Peter Tabichi, the Nakuru based teacher who won the Global Teacher Prize last year, has bagged yet another international award. Peter Tabichi, 37, has been conferred the 2020 Ahimsa Award by the Trustees of the Institute of Jainology in London.
The Institute of Jainlology (IOJ) represents 32 UK-based Jain organizations in government and inter-religious affairs and this year’s award was announced at the 18th Jain All Party Parliamentary Group (APPG) Ahimsa Day meeting last month.
He was chosen for this year’s honor for his work in dramatically improving attendance at his school, reducing levels of local violence, and even teaching local communities how to grow crops that can resist famine hence improving food security.
“That Jainology is all about non-violence and compassion, is very dear to my heart as a religious man,” Peter Tabichi said while acknowledging the award.
The Ahimsa Award is an annual award given by IOJ in recognition of individuals who embody and promote the principles of Ahimsa which roots for non-violence.
“He personifies peace, love, and compassion in his work with both his students and his community, and truly represents the message of Ahimsa. We look forward to seeing his ongoing success as well as being a beacon for teachers community leaders everywhere,” said IOJ Managing Trustee Dr. Mehool Sanghrajka.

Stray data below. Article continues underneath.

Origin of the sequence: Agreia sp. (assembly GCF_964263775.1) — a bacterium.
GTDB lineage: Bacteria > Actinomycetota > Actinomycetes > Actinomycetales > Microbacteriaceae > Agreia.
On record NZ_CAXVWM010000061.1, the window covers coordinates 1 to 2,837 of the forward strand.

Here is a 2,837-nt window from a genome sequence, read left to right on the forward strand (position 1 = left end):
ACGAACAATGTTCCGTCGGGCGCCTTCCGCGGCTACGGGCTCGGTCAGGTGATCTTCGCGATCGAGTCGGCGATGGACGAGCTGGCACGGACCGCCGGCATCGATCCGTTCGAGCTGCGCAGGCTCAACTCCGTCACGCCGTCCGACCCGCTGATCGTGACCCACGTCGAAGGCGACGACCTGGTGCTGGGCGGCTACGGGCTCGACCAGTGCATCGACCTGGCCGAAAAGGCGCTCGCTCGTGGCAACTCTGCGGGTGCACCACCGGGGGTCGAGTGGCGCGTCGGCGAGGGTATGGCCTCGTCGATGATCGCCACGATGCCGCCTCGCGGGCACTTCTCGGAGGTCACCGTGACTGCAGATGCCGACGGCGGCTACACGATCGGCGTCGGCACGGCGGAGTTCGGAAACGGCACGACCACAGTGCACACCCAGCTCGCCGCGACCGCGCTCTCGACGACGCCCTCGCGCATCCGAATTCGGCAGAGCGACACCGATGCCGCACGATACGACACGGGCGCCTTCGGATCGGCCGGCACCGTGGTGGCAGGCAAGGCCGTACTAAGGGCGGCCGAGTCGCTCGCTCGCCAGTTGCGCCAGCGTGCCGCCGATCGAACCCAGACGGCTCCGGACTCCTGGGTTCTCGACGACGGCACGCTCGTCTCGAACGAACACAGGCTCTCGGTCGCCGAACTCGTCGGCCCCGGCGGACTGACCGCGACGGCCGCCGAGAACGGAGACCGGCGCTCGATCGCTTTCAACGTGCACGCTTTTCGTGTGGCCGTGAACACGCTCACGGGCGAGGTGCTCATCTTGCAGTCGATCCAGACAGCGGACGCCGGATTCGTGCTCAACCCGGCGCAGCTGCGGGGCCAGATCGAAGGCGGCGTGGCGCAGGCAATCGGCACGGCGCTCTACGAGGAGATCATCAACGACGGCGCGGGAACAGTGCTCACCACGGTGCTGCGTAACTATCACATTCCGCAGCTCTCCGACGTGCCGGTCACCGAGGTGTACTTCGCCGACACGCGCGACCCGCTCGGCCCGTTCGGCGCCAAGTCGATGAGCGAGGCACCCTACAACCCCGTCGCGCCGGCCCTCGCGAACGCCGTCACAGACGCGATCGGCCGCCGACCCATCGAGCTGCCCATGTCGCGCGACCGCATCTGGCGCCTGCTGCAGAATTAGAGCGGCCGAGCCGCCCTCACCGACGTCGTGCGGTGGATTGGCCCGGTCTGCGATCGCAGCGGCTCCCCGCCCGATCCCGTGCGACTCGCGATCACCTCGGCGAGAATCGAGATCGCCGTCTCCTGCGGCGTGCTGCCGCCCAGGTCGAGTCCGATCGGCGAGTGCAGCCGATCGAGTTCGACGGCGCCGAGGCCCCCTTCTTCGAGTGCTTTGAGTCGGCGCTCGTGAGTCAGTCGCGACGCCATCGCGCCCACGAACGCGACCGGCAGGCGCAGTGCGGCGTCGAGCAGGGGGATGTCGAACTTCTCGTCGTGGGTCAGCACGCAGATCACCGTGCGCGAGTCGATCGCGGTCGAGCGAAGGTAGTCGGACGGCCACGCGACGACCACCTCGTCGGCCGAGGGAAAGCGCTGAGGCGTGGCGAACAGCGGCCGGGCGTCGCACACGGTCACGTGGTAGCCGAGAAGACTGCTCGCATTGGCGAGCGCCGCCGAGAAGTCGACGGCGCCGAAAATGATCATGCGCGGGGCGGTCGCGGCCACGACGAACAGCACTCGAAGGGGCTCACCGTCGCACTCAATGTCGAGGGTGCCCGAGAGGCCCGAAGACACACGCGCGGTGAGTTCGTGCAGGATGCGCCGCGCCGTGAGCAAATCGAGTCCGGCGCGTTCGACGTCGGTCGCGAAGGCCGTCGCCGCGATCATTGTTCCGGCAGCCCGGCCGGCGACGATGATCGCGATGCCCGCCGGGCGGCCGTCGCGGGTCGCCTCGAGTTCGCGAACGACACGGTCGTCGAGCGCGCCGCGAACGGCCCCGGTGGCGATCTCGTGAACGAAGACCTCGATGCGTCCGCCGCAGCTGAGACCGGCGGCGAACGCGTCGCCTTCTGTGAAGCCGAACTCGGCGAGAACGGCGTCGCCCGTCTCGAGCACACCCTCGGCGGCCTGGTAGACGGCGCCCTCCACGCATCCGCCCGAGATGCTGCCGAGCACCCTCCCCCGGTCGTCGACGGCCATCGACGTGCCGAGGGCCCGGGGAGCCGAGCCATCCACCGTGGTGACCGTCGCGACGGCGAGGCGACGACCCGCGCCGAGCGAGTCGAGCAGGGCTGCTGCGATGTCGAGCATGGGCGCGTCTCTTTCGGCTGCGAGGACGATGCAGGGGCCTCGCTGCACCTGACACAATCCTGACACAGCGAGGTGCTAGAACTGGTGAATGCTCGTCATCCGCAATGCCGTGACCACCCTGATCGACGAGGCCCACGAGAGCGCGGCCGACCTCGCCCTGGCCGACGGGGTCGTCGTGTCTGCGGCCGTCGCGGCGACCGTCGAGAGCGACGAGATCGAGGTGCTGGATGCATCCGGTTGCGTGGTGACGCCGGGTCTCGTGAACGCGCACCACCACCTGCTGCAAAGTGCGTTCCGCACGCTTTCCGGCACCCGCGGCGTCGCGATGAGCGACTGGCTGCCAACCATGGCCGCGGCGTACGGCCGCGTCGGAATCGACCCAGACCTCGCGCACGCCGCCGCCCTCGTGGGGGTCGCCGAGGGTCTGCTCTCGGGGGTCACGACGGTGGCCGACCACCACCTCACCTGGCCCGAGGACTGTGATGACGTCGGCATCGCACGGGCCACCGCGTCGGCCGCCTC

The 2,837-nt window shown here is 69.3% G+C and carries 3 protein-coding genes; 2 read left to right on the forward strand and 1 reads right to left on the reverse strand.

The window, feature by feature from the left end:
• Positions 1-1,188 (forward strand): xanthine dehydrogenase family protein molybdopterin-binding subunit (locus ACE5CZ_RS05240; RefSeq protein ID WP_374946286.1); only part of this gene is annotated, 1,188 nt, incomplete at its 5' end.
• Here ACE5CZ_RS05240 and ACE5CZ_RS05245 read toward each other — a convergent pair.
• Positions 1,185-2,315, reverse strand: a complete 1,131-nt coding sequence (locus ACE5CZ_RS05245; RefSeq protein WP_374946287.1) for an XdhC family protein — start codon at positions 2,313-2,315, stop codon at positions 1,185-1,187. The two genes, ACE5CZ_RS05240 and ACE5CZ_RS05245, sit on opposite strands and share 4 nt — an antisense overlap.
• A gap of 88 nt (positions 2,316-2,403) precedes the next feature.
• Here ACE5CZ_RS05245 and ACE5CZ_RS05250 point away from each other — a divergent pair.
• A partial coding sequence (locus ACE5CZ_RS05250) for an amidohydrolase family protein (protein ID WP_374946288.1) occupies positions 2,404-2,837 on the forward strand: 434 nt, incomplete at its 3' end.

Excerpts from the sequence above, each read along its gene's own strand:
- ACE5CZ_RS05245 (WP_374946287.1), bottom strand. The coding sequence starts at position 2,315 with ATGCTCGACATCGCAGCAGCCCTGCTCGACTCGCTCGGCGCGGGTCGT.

Peter Tabichi made history last year when he became the first teacher from Africa to win the prestigious Varkey Foundation Global Teacher Prize.
The Mathematics and Science teacher at Keriko Mixed Day Secondary School in Nakuru County was named the winner of the Sh100 million ($1 million) award during a ceremony held in Dubai.
Peter Tabichi, who beat nine other finalists who were selected from a list of 10,000 applicants for the global award, donates 80 percent of his monthly salary to help poor students.
Besides inspiring his students to succeed with few resources and equipment, Peter Tabichi, a Catholic Franciscan Brother who teaches chemistry and mathematics, was recognized for giving away 80 percent of his monthly salary to help the poor.